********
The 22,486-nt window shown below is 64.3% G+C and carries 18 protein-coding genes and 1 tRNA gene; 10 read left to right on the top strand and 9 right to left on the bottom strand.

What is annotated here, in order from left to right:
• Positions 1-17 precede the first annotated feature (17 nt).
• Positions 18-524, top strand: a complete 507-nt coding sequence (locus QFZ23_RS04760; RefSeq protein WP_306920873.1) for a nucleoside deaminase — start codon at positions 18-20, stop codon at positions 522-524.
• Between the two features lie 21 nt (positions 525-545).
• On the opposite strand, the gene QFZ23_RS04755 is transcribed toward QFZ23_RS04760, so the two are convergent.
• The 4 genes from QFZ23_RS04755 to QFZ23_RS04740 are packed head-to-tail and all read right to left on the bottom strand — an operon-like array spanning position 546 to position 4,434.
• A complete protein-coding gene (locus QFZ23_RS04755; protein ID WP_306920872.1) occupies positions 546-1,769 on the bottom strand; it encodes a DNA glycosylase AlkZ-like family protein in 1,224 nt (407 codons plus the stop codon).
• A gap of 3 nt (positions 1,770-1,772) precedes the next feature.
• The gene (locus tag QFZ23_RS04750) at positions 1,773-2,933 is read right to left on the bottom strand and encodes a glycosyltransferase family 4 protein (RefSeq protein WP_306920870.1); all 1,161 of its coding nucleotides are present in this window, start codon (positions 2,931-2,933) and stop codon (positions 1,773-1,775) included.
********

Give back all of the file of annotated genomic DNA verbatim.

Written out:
The 22,486-nt window shown below is 64.3% G+C and carries 18 protein-coding genes and 1 tRNA gene; 10 read left to right on the top strand and 9 right to left on the bottom strand.

What is annotated here, in order from left to right:
• Positions 1-17 precede the first annotated feature (17 nt).
• Positions 18-524, top strand: a complete 507-nt coding sequence (locus QFZ23_RS04760; RefSeq protein WP_306920873.1) for a nucleoside deaminase — start codon at positions 18-20, stop codon at positions 522-524.
• Between the two features lie 21 nt (positions 525-545).
• On the opposite strand, the gene QFZ23_RS04755 is transcribed toward QFZ23_RS04760, so the two are convergent.
• The 4 genes from QFZ23_RS04755 to QFZ23_RS04740 are packed head-to-tail and all read right to left on the bottom strand — an operon-like array spanning position 546 to position 4,434.
• A complete protein-coding gene (locus QFZ23_RS04755; protein ID WP_306920872.1) occupies positions 546-1,769 on the bottom strand; it encodes a DNA glycosylase AlkZ-like family protein in 1,224 nt (407 codons plus the stop codon).
• A gap of 3 nt (positions 1,770-1,772) precedes the next feature.
• The gene (locus tag QFZ23_RS04750) at positions 1,773-2,933 is read right to left on the bottom strand and encodes a glycosyltransferase family 4 protein (RefSeq protein WP_306920870.1); all 1,161 of its coding nucleotides are present in this window, start codon (positions 2,931-2,933) and stop codon (positions 1,773-1,775) included.